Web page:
The procedural problems include vagueness, loopholes, waivers, and staff overruling council directives. Continue Reading →

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Where are Portland and its housing headed?

In Portland, private developers are building primarily for people with incomes well above average.

In Portland, private developers are building primarily for people with incomes well above average.

City leaders are actively responding to a report they commissioned that lays out in stark detail by how much the city is failing to meet its affordable housing goals.

The report suggests Portland is at a tipping point that will determine whether the middle class remains in the city 10 years hence. That’s because those now focused on housing in the city are playing up to the rich or down to the poor, but not to the middle class. Continue Reading →

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Parking fewer cars is a key to Portland’s future

Photo: Mark Barnette

Research shows stretches of off-street surface parking deaden most critical elements of city vitality. Photo: Mark Barnette

If someone were to tell you that the future of Portland is tied to its willingness to restrict car storage downtown, would you believe her?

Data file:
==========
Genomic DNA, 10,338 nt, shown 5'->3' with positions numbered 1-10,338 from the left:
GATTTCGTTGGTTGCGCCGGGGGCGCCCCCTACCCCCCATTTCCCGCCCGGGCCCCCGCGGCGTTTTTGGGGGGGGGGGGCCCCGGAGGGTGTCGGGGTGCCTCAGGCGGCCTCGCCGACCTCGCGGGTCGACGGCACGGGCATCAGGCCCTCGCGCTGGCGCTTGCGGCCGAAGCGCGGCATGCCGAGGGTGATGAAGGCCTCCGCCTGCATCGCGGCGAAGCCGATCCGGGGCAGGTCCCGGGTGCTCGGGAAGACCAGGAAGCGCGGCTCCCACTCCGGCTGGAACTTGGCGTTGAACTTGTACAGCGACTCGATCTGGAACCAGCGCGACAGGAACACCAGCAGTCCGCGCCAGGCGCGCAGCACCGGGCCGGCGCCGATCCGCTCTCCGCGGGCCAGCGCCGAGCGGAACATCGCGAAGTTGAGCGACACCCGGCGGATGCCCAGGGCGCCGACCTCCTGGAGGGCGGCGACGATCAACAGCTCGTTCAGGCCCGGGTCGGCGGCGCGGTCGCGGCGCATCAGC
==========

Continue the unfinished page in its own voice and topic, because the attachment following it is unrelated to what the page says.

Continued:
You should.

She’d be right.

Portland’s ability to grow its population and its tax base, the way the city will be redeveloped, the vibrancy of its street life, the number of new jobs and—especially—how much those new jobs will pay will all depend on what the city does about parking. Continue Reading →

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Can housing trickle down to Portland’s middle class?

High cost housing

Top prices for 29 luxury townhouses being built on Munjoy Hill were announced at $700,000, but rose to $800,000 before selling. Two thirds of the units are under contract awaiting completion in 2015.

There’s a theory abroad that’s permeating the corridors of City Hall and the editorial rooms of the local daily which suggests that any high-end housing is good housing because it will relieve demand down the line to lower cost housing, benefiting us all.

If true, that’s great news for our city councilors, because they can just let the market work its wonders on new, high-priced housing all over Munjoy Hill, Bayside, and the West End allowing us all to see rents and house prices decline, stabilize, or only inch upwards.

This theory is being touted across the country, as reflected in this article. Continue Reading →

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Ready or Not, Taller Buildings Are Coming Our Way

MD Plan. Thompsons Point. finalThose who doubt that the City Council is not all-out in favor of development of almost any density and any height might look back carefully at the week just past.

On Monday night (12/16), the City Council voted 9-0 to double the allowable building heights on one of the most visible properties in the city.  As a result, height limitations on Thompson’s Point jumped from 65 to 120 feet. The council also waived a density requirement that prevented the developers from exceeding 60 units per acre. Continue Reading →